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Shadowlife25
03-30-2007, 07:22 AM
People have claimed that lowering the weight of the wheel/tire by say 10 lbs per wheel will have an 8-fold effect at each wheel, effectively lightening the vehicle by 320 lbs. I smelled a rat here and decided to perform a little physical analysis.

The answer?

A 10 lb reduction of wheel/tire weight will result in a total overall apparent effect of reducing vehicle weight by about 65 lbs and at absolute maximum, 80 lbs.

The analysis follows:


Question: What is the effective additional mass of wheels/tires due to their rotation?

For the vehicle in motion, the kinetic energy is given by:

Ekinetic = � * (Mtotal*V2 + 4*Iwheel*w2)

Where
Mtotal = Total vehicle mass including wheels
Iwheel = moment of inertia of a single wheel/tire combination
V = Velocity of vehicle
w = rotational velocity of the wheel (in radians/sec)

Now, V = Rtread * w where Rtread = effective radius of the tire's tread

Combining, we find:

Ekinetic = � * (Mtotal + 4*Iwheel / Rtread2) * V2

So the effective additional mass added to the vehicle due to the wheels rotation = 4*Iwheel / Rtread2

Now, Iwheel = Mwheel * Reffective2

Where
Mwheel = mass of the wheel/tire combination
Reffective = radius of gyration (which is always less than Rtread )

What is this radius of gyration (otherwise known as the radius of inertia)? It is the radius at which an infinitely thin hoop of material of identical mass would have the same moment of intertia as the body in question. It is a mathematical abstraction, but can be calculated for any object.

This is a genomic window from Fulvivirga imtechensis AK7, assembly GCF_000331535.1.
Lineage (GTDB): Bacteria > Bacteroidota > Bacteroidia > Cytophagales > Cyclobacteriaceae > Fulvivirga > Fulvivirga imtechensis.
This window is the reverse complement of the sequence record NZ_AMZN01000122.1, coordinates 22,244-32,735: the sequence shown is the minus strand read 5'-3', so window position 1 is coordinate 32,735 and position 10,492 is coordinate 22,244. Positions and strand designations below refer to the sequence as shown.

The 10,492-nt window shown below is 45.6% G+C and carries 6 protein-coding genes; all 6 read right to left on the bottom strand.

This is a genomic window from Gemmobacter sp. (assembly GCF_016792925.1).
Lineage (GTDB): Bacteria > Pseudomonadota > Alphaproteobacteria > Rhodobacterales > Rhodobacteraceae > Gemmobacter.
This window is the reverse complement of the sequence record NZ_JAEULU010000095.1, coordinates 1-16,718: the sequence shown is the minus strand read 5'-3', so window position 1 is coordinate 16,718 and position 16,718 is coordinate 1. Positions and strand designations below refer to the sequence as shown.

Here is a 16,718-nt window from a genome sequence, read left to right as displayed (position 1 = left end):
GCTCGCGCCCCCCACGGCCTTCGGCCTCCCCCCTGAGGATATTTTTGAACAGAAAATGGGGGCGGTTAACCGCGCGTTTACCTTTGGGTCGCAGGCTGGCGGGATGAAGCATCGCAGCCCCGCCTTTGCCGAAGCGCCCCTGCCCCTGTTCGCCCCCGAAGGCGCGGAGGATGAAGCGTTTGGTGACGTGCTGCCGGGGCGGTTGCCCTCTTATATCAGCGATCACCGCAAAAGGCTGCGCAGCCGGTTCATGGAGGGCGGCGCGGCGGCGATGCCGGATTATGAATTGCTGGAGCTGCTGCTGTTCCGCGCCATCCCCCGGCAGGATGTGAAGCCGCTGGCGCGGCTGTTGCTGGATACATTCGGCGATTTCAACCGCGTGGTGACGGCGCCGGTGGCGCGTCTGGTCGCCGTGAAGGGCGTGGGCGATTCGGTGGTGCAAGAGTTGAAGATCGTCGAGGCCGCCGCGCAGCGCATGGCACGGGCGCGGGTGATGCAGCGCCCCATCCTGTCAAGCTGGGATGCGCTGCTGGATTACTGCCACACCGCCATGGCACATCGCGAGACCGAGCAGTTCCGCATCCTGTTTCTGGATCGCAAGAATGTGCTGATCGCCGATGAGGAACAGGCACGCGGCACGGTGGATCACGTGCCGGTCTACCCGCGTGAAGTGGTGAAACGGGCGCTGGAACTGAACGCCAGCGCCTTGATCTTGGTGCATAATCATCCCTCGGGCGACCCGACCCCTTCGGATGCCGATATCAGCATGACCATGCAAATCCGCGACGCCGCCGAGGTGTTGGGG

For example, a disk of uniform density would have an Reffective = 0.707 x Rdisk

Now, finally, the effective additional mass added to the vehicle due to the wheels rotation is:

Mdue to rotation = 4 * Mwheel * (Reffective / Rtread)2

On a per wheel basis, the EFFECTIVE TOTAL wheel mass is given by:

Mwheel, effective = Mwheel * (1 + (Reffective / Rtread)2 )

Reffective / Rtread is always less than 1 and probably somwhere around 80% by my guess. This ratio is a function of wheel and tire weight disribution.

So in this case, Mwheel, effective = Mwheel * 1.64

The absolute maximum (impossible) case would be Mwheel, effective = Mwheel * 2

Example: New wheels and tires are fitted, lowering the weight of each wheel / tire combo by 10 lbs. Assuming the radius of inertia of the wheel and tire combination are 80% of the outer radius of the tire, the apparent effect is to lower the weight of the car by 65.6 lbs (16.4 lbs per wheel).

One further note:
I used an energy analysis because it was more convenient for me. The exact same conclusion results if the analysis is performed using Newton's Second Law (F=M*a). This is not a steady-state analysis: it applies to all linear acceleration and deceleration conditions as long as traction is maintained.